It's good to see Forrester sounding a word of caution. I can remember the last tech bubble and how Forrester and other analysts got on the wrong side of that. Thanks.

Valuations and coupon companies

Great post, Sucharita. I very much agree with you, and you didn't even need to explore the competitive world into which Groupon is securing itself to make your point! With more look-alike group-buying sites showing up and large players launching their competitive products, the margins are unsustainable. At the end of the day, it's an innovative coupon company, but how much are coupon companies worth?

By the way, I wrote my own screed on valuations and how social media professionals can protect their companies from the coming social media bubble burst at http://www.experiencetheblog.com/2011/06/prepare-for-coming-social-media.... Hope you enjoy it!

I fear a .com bubble is upon

I fear a .com bubble is upon us this time with a companies like Linkedin, Groupon, Facebook, etc... I wonder if people are buying the steak or the sizzle.

I dont see Warren Buffet running to buy up Groupon stock, so think twice, buy once.

Groupon – an old retail idea disguised as a new one.

Here was my comments when I heard about Google trying to purchase them:

I have been subscribing to Groupon for six months now and I am not impressed. I do like that they have enabled small regional businesses to have a channel to compete online with big businesses. What I find amazing is that the concept of loss leaders is not a new idea – nor is it a good one. Retailers funding 50% services that they would normally never discount that amount in an effort to gain new customers is not a sustainable strategy. Additionally paying Groupon 50% of the revenue from that promotion is a new all time high expense that once again over time will not be a sustainable strategy – so why all the hype? It is well know that attracting customers with deals that they will not see with any frequency is not reflective of who your business is. It also has no complexity so that all of your competitors can neutralize the promotion which only sets a new all time low value for your service. Last, the type of retailers that are using Groupon are specialty retailers who offer premium service at a premium price – so a loss leader strategy does not complement their value proposition. Time will prove this observation as true or false, but $6 B for a loss leader service provider sounds like a ridiculous amount of money in my opinion.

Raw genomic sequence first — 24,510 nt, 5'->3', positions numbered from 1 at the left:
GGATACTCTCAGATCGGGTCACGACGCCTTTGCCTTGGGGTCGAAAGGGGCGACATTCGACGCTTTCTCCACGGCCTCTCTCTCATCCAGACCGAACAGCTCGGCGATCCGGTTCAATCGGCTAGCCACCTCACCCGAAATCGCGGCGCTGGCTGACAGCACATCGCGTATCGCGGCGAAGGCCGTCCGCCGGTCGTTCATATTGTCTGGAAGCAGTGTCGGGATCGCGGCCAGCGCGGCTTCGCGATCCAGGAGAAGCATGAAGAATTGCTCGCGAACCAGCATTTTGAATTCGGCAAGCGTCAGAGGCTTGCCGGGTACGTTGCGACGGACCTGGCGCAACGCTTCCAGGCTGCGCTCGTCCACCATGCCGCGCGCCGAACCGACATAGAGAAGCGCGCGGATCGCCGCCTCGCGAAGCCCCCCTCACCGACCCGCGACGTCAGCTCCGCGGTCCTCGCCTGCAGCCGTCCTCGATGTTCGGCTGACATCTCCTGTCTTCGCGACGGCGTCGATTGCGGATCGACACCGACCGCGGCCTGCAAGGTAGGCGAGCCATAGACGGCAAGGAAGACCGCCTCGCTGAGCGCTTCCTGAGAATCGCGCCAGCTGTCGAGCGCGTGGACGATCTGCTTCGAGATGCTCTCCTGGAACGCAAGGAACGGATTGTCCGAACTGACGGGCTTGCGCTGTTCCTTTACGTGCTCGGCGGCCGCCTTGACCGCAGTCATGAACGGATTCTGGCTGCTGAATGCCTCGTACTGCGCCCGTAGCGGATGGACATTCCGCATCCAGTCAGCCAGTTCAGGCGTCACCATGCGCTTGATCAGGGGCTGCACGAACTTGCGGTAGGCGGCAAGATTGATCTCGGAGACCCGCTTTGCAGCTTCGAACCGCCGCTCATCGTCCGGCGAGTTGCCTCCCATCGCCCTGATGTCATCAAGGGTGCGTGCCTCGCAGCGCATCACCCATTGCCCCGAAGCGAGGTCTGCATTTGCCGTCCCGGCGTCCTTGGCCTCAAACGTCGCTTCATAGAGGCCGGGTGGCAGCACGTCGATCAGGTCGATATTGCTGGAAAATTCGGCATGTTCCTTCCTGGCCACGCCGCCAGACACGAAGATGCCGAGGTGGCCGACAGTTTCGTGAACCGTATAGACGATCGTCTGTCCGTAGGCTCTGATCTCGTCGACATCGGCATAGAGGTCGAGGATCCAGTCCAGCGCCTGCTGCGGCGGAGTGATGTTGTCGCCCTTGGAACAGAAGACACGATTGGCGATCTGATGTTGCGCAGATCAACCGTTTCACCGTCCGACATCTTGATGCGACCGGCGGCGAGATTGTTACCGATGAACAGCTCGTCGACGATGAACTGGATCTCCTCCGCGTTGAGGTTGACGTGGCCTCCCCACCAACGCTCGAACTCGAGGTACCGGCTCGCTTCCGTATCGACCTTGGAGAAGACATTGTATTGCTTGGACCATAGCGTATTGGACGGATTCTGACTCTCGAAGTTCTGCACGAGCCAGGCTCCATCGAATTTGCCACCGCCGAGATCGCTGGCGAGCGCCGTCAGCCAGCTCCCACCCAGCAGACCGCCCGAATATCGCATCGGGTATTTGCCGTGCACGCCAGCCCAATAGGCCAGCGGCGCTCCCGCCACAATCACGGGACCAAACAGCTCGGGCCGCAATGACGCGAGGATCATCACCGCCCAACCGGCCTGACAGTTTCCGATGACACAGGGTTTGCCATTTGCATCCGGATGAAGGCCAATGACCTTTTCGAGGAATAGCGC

Anybody analyzed local retail data?

What are the local retailers who offer discounted services experiencing? Do they see an increase in traffic, return customers, word of mouth marketing through Groupon'd traffic? If those local retailers see no impact/no improvement in their foot traffic then Groupon and its look alikes are dead propositions; if however, there is a positive impact on their revenue, both short and long term, then I don't see why this could not be another avenue for local retailers to advertise their services and products and usher traffic into their stores. With the slow death of newspapers there are'nt too many mediums via which local shop owners can reach their customer base. Groupon is a great way to do so. Let's start with what the local retail data is telling us before we make a call on Groupon.

I still believe that there is

I still believe that there is a "real fear of wealth destruction" as you say in this posting, still possibly on the horizon. With the end of QE2 this month, it is anyone's guess how the markets will react. The worldwide economy picture is still very murky, with possible black swan scenerios seemingly present on every continent. Think Greece (Europe), Japan (Asia), U.S. (North America). Investing in a social company, does not seem like a wise investment at the moment with these tangible fears.

More reason to be worried about Groupon

Great analysis Sucharita. Reading through their S-1, there are some more startling revelations that should be pointed out. Out of the ~$1b they have raised, $850m have gone into secondaries with the company getting only $150m!! This is plain ridiculous. Founders cashing out so big and so early should ring the warning bells. Now they want to go IPO to get the much needed cash because they continue to burn money at an alarming rate with profitability not in sight yet..

1999 All over again

Loved this piece and then bumped around the net to find this
http://www.nochargeseo.com/dot-com-bubble-2-0%E2%80%A6/

I'd say, the promoters would make a lot of money diluting their stake via the IPO in case it goes through. I'm buying a yacht and small plane company if I have a billion dollars but not a tech coy !